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  • View in gallery
    Fig. 1.

    (left) Mean and (center left) interannual std dev of NOAA/NESDIS monthly SCF (%) averaged during (top) DJ, (middle) FM, and (bottom) AM from 1967 until 2003. (center right),(right) As in (left) and (center left), but for monthly GLDAS-2.0 SWE (kg m−2).

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    Fig. 2.

    Mean rainfall from APHRODITE and interannual std dev (SDev.) (mm day−1) averaged during (top) the 30DAO and (bottom) 60DAO periods of monsoon, from 1967 until 2003.

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    Fig. 3.

    Mean difference (NEGRF − POSRF years) of NOAA/NESDIS SCF based on NEGRF and POSRF years identified from standardized anomalies of CI averaged rainfall from APHRODITE during 1967–2003 for the (left) 30DAO and (center left) 60DAO periods of Indian summer monsoon. The differences (%) are shown during (top) DJ, (middle) FM, and (bottom) AM. (center right),(right) As in (left) and (center left), but for GLDAS-2.0 SWE (kg m−2). Stippled areas denote differences significant at the 90% confidence level. The western and eastern Eurasian boxes are enclosed in black lines.

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    Fig. 4.

    Mean (top left) GLDAS-2.0 surface soil moisture (0–10 cm; mm) and (top right) CRU Time Series (TS3.21) 2-m temperature (K) during 1967–2003. (middle left), (middle right) Differences only during AM calculated as in Fig. 3, for (middle left) GLDAS-2.0 surface soil moisture (mm) and (middle right) CRU TS3.21 2-m temperature (K). (bottom left), (bottom right) Similar differences during AM based on (bottom left) ERA-40 geopotential height (GPH; m) and (bottom right) tropospheric temperature (TT; K) averaged between 700 and 400 hPa. Stippled areas denote differences significant at the 90% confidence level. The eastern Eurasian box is enclosed in black lines.

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    Fig. 5.

    Mean 200-hPa ERA-40 wind (m s−1) during (top left) AM and (bottom left) JJ from 1967 until 2003. Shaded color shows the magnitude, and streamlines show the direction. Mean difference (NEGSM − POSSM years) of 200-hPa ERA-40 wind (m s−1) during (top right) AM and (bottom right) JJ based on NEGSM and POSSM years identified from standardized anomalies of GLDAS-2.0 surface soil moisture in AM during 1967–2003. Stippled areas denote differences in magnitude of wind significant at the 90% confidence level. The eastern Eurasian box is enclosed in black lines.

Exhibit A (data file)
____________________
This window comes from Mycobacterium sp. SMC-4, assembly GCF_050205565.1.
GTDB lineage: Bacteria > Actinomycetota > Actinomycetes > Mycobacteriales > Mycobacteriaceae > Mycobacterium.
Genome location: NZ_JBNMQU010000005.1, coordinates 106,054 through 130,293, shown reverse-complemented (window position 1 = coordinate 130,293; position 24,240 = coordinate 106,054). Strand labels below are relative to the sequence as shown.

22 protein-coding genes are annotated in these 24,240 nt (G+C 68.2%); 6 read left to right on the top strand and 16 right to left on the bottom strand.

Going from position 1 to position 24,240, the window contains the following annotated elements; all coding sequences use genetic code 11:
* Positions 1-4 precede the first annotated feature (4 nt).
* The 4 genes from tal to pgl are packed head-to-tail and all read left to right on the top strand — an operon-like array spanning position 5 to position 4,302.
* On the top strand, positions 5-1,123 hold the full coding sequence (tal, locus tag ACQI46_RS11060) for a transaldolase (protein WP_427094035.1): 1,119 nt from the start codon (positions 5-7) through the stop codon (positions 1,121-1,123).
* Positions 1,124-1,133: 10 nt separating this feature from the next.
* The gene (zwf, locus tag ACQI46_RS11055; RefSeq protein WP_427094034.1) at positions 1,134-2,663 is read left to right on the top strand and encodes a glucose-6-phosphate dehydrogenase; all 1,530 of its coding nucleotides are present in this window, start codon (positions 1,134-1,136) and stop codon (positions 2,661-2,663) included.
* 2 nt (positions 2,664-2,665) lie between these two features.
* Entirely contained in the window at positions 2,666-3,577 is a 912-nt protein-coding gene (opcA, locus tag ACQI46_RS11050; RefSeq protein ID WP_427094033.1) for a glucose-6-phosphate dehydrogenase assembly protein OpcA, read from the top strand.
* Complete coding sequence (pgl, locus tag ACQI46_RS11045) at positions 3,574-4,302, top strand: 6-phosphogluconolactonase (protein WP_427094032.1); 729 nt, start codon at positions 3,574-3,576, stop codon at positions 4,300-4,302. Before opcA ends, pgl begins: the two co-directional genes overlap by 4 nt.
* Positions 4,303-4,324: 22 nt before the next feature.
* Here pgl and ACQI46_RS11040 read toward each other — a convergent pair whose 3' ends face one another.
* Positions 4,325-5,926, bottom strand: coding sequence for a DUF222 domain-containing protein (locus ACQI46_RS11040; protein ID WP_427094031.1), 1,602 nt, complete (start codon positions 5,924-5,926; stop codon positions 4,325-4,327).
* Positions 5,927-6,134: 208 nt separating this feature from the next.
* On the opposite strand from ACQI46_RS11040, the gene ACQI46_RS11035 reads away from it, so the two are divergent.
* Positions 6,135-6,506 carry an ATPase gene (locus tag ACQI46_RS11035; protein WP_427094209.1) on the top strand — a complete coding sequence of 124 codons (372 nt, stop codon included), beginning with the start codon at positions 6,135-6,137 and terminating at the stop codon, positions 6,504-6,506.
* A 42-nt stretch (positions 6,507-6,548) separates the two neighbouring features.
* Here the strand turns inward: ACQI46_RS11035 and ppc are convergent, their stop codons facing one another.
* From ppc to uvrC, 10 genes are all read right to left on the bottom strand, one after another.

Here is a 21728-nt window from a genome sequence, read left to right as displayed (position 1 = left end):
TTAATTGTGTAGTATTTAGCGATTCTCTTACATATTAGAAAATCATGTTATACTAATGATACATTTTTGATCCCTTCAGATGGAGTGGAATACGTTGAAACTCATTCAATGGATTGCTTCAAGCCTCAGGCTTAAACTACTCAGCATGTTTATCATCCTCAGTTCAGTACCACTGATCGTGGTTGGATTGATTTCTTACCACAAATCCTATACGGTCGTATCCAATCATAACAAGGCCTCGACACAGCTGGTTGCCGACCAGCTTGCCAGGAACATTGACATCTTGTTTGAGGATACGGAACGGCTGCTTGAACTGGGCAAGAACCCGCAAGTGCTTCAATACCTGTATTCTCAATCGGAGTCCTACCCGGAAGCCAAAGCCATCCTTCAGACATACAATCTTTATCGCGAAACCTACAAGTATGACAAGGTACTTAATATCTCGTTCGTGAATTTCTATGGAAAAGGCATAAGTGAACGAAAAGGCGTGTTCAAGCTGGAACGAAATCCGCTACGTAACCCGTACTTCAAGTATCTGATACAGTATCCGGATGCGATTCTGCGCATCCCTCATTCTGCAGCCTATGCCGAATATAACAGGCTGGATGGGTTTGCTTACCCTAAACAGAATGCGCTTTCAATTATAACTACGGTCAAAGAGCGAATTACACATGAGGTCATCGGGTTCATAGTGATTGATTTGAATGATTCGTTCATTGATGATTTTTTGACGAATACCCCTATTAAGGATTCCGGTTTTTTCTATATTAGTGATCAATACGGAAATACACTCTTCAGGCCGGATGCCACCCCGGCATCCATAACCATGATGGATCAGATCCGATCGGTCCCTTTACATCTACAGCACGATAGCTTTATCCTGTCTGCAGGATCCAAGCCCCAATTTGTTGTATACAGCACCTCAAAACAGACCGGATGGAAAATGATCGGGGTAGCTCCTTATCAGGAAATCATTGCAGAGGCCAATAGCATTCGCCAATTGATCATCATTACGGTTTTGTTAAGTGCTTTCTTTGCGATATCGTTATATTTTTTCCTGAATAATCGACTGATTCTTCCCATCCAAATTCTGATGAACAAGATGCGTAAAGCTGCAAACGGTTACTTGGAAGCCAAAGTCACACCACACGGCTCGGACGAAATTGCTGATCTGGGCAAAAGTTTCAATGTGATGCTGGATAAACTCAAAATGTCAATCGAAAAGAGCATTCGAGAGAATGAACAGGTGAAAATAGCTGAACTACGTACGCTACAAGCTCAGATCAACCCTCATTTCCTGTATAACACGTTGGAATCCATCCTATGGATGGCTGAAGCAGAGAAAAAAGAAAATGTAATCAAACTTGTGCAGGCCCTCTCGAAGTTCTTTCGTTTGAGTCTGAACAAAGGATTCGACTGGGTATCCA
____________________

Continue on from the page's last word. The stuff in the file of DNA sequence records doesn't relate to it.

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    Fig. 6.

    As in Fig. 5, but based on 200-hPa ERA-40 zonal (U) wind (m s−1) averaged between the longitudes 50° and 85°E. Stippled areas denote differences in magnitude of U-wind significant at the 90% confidence level.

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    Fig. 7.

    Mean annual cycle of daily GLDAS-2.0 SWE (kg m−2) averaged over the (top left) western Eurasia and (top right) eastern Eurasia boxes during 1967–2003. (middle), (bottom) As in (top), but for GLDAS-2.0 (middle) surface (0–10 cm) and (bottom) subsurface (10–40 cm) soil moisture. Units are volumetric. Solid line in the middle depicts the climatological mean value; long and short dashed lines depict the interannual std dev and the maximum and minimum values, respectively.

  • View in gallery
    Fig. 8.

    (top) Mean sensitivity (SENS) of monthly (left) LHF and (middle) SHF to changes in SWI (W m−2 SWI−1) over the western and eastern Eurasia boxes, based on GLDAS-2.0 data (1967–2003) during April–July. (right) Mean sensitivity of monthly HPBL to changes in SHF (W−1 m3) based on CFSv2 model simulations (1982–2003). Sensitivity values for respective boxes are multiplied by the difference in mean monthly soil moisture anomalies (volumetric) during POSSM and NEGSM years. (bottom) Mean daily surface soil moisture anomalies (volumetric) during POSSM and NEGSM years identified from standardized anomalies of GLDAS-2.0 surface soil moisture in AM over respective boxes, during 1967–2003.

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    Fig. 9.

    Mean significant (99% confidence) GLDAS-2.0 subsurface soil moisture (10–40 cm) memory in days based on lagged autocorrelation calculated backward starting from the onset date of the Indian summer monsoon, for years 1967–2003. The western and eastern Eurasian boxes are enclosed in black lines.

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    Fig. 10.

    Schematic diagram explaining proposed hypothesis regarding delayed hydrological effect of Eurasian snow cover and snowmelt on Indian summer monsoon rainfall after onset.

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Relation of Eurasian Snow Cover and Indian Summer Monsoon Rainfall: Importance of the Delayed Hydrological Effect

Subhadeep HalderCenter for Ocean–Land–Atmosphere Studies, George Mason University, Fairfax, Virginia

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Paul A. DirmeyerCenter for Ocean–Land–Atmosphere Studies, George Mason University, Fairfax, Virginia

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Abstract